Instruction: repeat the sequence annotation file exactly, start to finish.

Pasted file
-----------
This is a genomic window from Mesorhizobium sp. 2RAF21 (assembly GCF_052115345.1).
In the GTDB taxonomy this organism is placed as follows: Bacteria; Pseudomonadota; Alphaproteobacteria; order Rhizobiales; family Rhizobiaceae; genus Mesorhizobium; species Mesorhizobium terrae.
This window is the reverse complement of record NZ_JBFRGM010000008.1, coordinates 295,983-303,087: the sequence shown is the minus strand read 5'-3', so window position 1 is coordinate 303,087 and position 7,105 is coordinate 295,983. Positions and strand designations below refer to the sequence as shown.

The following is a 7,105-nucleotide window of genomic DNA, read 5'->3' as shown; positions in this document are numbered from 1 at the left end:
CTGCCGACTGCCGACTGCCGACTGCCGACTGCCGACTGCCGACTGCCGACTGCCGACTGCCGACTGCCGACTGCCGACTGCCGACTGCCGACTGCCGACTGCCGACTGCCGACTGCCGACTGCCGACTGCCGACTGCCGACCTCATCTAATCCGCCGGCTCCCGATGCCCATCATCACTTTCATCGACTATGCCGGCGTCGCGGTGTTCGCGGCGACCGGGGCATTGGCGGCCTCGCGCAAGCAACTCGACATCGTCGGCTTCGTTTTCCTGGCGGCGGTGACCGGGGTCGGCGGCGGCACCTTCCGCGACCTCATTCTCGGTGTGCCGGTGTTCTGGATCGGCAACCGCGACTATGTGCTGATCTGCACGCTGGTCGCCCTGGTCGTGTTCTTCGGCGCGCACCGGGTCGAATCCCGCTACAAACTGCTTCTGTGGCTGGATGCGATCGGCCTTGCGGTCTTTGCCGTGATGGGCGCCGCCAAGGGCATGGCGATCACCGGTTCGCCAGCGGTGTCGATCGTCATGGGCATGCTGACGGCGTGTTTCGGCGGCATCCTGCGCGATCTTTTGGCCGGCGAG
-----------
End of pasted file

This is a genomic window from Mesorhizobium sp. 2RAF21 (assembly GCF_052115345.1).
In the GTDB taxonomy this organism is placed as follows: Bacteria; Pseudomonadota; Alphaproteobacteria; order Rhizobiales; family Rhizobiaceae; genus Mesorhizobium; species Mesorhizobium terrae.
This window is the reverse complement of record NZ_JBFRGM010000008.1, coordinates 295,983-303,087: the sequence shown is the minus strand read 5'-3', so window position 1 is coordinate 303,087 and position 7,105 is coordinate 295,983. Positions and strand designations below refer to the sequence as shown.

The following is a 7,105-nucleotide window of genomic DNA, read 5'->3' as shown; positions in this document are numbered from 1 at the left end:
CTGCCGACTGCCGACTGCCGACTGCCGACTGCCGACTGCCGACTGCCGACTGCCGACTGCCGACTGCCGACTGCCGACTGCCGACTGCCGACTGCCGACTGCCGACTGCCGACTGCCGACTGCCGACTGCCGACTGCCGACCTCATCTAATCCGCCGGCTCCCGATGCCCATCATCACTTTCATCGACTATGCCGGCGTCGCGGTGTTCGCGGCGACCGGGGCATTGGCGGCCTCGCGCAAGCAACTCGACATCGTCGGCTTCGTTTTCCTGGCGGCGGTGACCGGGGTCGGCGGCGGCACCTTCCGCGACCTCATTCTCGGTGTGCCGGTGTTCTGGATCGGCAACCGCGACTATGTGCTGATCTGCACGCTGGTCGCCCTGGTCGTGTTCTTCGGCGCGCACCGGGTCGAATCCCGCTACAAACTGCTTCTGTGGCTGGATGCGATCGGCCTTGCGGTCTTTGCCGTGATGGGCGCCGCCAAGGGCATGGCGATCACCGGTTCGCCAGCGGTGTCGATCGTCATGGGCATGCTGACGGCGTGTTTCGGCGGCATCCTGCGCGATCTTTTGGCCGGCGAG